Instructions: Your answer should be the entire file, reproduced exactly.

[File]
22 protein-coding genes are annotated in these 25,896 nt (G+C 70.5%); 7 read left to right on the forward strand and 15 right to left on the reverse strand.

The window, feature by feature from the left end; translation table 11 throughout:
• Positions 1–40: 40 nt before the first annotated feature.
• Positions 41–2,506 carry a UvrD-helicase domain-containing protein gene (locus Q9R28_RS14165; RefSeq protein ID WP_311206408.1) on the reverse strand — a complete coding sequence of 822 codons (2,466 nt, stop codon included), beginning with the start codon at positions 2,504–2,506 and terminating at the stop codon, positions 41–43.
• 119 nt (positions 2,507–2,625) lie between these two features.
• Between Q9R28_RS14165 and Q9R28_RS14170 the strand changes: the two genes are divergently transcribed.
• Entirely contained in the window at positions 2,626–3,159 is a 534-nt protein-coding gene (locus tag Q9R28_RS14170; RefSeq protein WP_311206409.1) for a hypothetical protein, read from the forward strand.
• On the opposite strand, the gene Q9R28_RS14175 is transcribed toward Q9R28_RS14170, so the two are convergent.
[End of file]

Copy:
22 protein-coding genes are annotated in these 25,896 nt (G+C 70.5%); 7 read left to right on the forward strand and 15 right to left on the reverse strand.

The window, feature by feature from the left end; translation table 11 throughout:
• Positions 1–40: 40 nt before the first annotated feature.
• Positions 41–2,506 carry a UvrD-helicase domain-containing protein gene (locus Q9R28_RS14165; RefSeq protein ID WP_311206408.1) on the reverse strand — a complete coding sequence of 822 codons (2,466 nt, stop codon included), beginning with the start codon at positions 2,504–2,506 and terminating at the stop codon, positions 41–43.
• 119 nt (positions 2,507–2,625) lie between these two features.
• Between Q9R28_RS14165 and Q9R28_RS14170 the strand changes: the two genes are divergently transcribed.
• Entirely contained in the window at positions 2,626–3,159 is a 534-nt protein-coding gene (locus tag Q9R28_RS14170; RefSeq protein WP_311206409.1) for a hypothetical protein, read from the forward strand.
• On the opposite strand, the gene Q9R28_RS14175 is transcribed toward Q9R28_RS14170, so the two are convergent.